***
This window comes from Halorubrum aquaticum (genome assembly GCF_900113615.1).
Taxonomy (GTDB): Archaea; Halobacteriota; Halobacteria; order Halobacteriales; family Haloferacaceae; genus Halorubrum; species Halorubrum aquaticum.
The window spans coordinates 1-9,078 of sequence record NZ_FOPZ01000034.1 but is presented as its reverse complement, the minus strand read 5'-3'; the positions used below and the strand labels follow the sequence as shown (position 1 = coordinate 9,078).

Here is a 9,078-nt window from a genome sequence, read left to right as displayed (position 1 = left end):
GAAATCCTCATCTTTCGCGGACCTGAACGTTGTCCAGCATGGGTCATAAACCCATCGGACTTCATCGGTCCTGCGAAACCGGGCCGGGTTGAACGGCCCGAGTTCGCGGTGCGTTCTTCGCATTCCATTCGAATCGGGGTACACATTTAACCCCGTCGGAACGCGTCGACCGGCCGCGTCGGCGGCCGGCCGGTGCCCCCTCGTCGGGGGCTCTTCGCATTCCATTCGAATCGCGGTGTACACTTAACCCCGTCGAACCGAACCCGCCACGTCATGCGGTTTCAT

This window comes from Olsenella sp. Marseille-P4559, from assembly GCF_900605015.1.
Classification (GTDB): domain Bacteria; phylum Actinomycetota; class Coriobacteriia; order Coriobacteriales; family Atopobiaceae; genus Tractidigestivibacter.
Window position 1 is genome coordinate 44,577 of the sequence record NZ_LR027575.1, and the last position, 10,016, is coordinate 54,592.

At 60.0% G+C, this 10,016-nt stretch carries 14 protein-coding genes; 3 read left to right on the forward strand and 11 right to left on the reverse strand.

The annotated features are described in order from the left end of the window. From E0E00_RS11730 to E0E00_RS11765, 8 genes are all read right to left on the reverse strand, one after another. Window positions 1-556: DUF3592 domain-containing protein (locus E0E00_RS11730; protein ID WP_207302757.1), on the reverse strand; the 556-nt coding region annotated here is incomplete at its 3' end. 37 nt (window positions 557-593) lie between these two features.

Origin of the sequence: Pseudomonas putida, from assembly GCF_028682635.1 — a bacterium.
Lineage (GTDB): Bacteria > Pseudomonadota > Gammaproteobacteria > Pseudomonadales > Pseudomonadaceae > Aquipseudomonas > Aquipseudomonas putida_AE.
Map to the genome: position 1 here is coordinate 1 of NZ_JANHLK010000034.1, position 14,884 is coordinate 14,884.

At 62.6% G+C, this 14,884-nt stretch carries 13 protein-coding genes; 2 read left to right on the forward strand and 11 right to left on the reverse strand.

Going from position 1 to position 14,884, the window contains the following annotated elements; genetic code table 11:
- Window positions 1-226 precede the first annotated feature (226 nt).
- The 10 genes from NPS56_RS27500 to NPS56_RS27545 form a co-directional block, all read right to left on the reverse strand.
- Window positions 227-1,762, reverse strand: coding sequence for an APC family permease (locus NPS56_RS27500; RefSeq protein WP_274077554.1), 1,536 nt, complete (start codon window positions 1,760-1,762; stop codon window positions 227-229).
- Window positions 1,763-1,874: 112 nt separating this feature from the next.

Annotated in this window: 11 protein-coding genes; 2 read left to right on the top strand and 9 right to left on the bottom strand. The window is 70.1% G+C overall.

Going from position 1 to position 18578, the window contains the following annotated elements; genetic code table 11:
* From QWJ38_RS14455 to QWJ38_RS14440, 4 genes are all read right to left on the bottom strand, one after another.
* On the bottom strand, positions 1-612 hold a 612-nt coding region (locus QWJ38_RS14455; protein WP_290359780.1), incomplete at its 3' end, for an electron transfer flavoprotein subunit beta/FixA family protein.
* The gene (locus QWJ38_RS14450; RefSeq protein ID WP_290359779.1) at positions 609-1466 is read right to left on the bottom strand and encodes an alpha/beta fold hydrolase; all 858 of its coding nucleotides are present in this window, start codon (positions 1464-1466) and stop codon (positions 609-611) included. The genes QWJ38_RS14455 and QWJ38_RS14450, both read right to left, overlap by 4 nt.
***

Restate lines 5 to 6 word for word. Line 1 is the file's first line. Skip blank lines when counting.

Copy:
GAAATCCTCATCTTTCGCGGACCTGAACGTTGTCCAGCATGGGTCATAAACCCATCGGACTTCATCGGTCCTGCGAAACCGGGCCGGGTTGAACGGCCCGAGTTCGCGGTGCGTTCTTCGCATTCCATTCGAATCGGGGTACACATTTAACCCCGTCGGAACGCGTCGACCGGCCGCGTCGGCGGCCGGCCGGTGCCCCCTCGTCGGGGGCTCTTCGCATTCCATTCGAATCGCGGTGTACACTTAACCCCGTCGAACCGAACCCGCCACGTCATGCGGTTTCAT

This window comes from Olsenella sp. Marseille-P4559, from assembly GCF_900605015.1.